Front Page Titles (by Subject) LETTER IV. - The Historical, Political, and Diplomatic Writings, vol. 3 (Diplomatic Missions 1498-1505)
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LETTER IV. - Niccolo Machiavelli, The Historical, Political, and Diplomatic Writings, vol. 3 (Diplomatic Missions 1498-1505) 
The Historical, Political, and Diplomatic Writings of Niccolo Machiavelli, tr. from the Italian, by Christian E. Detmold (Boston, J. R. Osgood and company, 1882). Vol. 3.
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Magnificent Signori, etc.: —
By the enclosed of the 27th, which has been retained until the 29th, your Lordships will have been informed of all that has taken place since the arrival of Machiavelli. That letter was not sent for want of the convenience of a courier, and from my desire to forward it free of expense. But as some one leaves this evening for Florence, I will not miss the opportunity of writing to your Lordships what I heard from the king, before whom I presented myself to-day immediately after dinner, accompanied by Machiavelli and Ugolino Martelli. We spoke to his Majesty conformably to what we had already twice said to the Cardinal d’Amboise, as reported in the enclosed. Nor did the king’s replies vary in general from what the Cardinal had said; but he added specially that he was organizing a new corps of fourteen hundred lances and twenty thousand infantry, and had given orders that very day that a cousin of D’Aubigny’s should be placed in charge of the citadel of Milan with one hundred Scottish lances, which he has collected for the purpose of reducing that stronghold to subjection; and that besides these he would send there some two or three hundred lances, of certain detached bands, which he would unite and send into that duchy. We did not fail to encourage him to this, and even to greater preparations, and to point out to him that it would be highly advantageous for him to re-engage as many Italian troops as possible, showing him the course pursued in that respect by his adversaries. His Majesty replied that he would do so, but that it was necessary that your Lordships should take into your pay as many as you possibly could; adding, that the Pope had written him that he was forming a corps of four hundred men-at-arms, and that although he had given the captaincy to the Duke of Urbino, wishing thus to honor the Prefect, yet that this was merely a matter of courtesy; and that he should give orders that these troops should be commanded by able men, and such as were experienced in the profession of arms. His Majesty affirmed most energetically, and showed by his manner, that he felt sure of the Pope; respecting Spanish affairs and the ratification of the truce, he expressed the same opinion as the Cardinal Legate, which I have communicated to you in the enclosed, and he said that by Friday the answer ought to be here, and that then your secretary could return to Florence, either with the news of the definite conclusion of the truce and peace, or of war. Here we did not fail to remind his Majesty, in the event of war being the result, of the measures necessary to be taken for the protection of his own interests as well as those of his allies; the most important of which measures were to have a large fleet at sea, and to strengthen Tuscany with good troops.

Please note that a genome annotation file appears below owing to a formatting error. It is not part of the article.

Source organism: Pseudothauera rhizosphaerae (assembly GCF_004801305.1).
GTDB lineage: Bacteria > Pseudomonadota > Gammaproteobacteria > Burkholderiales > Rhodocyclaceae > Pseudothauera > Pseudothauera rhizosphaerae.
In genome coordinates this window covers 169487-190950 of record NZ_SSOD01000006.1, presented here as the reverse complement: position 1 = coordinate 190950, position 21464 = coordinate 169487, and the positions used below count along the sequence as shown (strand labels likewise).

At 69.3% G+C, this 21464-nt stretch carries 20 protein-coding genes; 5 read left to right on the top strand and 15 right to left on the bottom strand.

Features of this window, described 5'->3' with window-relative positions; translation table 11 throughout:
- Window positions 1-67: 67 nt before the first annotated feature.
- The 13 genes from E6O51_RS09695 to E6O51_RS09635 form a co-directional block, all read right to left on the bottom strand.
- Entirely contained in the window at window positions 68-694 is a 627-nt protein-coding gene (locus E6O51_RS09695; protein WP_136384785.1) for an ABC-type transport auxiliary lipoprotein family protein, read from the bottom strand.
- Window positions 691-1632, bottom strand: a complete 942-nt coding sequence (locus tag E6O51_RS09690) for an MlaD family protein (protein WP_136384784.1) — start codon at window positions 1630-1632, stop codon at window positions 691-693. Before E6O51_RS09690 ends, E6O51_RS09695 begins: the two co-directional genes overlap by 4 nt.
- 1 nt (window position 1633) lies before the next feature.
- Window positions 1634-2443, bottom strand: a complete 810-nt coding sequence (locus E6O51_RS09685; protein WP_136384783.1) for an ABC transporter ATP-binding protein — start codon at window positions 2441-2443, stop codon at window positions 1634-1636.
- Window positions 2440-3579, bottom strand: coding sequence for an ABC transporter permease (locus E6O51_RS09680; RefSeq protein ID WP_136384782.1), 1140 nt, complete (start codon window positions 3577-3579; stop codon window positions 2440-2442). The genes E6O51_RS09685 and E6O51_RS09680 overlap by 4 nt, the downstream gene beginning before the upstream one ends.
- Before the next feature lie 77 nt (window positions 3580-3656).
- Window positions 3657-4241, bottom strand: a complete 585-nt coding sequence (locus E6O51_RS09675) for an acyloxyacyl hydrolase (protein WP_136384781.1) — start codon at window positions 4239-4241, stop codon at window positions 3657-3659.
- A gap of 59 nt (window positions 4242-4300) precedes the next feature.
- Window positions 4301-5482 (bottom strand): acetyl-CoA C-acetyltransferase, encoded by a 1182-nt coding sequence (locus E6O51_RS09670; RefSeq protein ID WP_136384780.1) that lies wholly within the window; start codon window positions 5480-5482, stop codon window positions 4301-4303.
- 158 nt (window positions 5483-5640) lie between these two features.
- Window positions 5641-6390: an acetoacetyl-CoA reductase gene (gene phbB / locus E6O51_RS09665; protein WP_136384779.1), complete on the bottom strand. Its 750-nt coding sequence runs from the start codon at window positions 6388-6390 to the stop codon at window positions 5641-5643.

It remains for me to inform your Lordships that, before our interview with his Majesty, the envoy of the Marquis of Mantua, and another individual who came here by post, sent by that prince, had an audience of theking. I could learn nothing of the object of their coming, except what his Majesty told me so soon as I presented myself; namely, that these gentlemen had been sent by the Marquis of Mantua for no other purpose than to urge him to attack the Venetians; and that he, on his part, would not fail to furnish what troops and men-at-arms he could possibly raise for that purpose. His Majesty added, that the envoy from Ferrara had made him similar offers; to all which I replied in a becoming manner, urging his Majesty to take that course.
To-day the ambassadors of the Emperor of Germany dined with the Cardinal Legate; they have as yet not had an audience of the king, and it is believed that the reason is that his Majesty wishes first to know what propositions they bring, so as to prepare himself to manage the business with the more credit to himself. The ambassador from Genoa gave us to understand, this morning, that by order of his Majesty and his own government all their vessels that were in port were to be stopped, as he wished to arm them for his service; from the same source we learn the death of the Marquis of Saluzzo. We hear furthermore, from various quarters, that the king has sequestered all the revenues of Monsignor Ascanio; and that he has sent for a number of Milanese gentlemen, noted as being of the Sforza party, and has banished them to different places, fixing the time when they must report themselves there.
After writing thusfar, I went to make my visit to the Spanish ambassador, as agreed with the Cardinal Legate yesterday. I conversed with him on general matters, having due regard to the honor of both sovereigns, as well as that of your Lordships. He replied to me most graciously, and in the course of his remarks assured me that the ratification of the truce would unquestionably come, and would not be delayed beyond this week, and might even reach here this very night.
I mention this to your Lordships, so that you may know what I have learned from that ambassador; beyond which I have nothing to report.
I recommend myself humbly to your Lordships, quæ bene valeant.
Lyons, 30 January, 1504.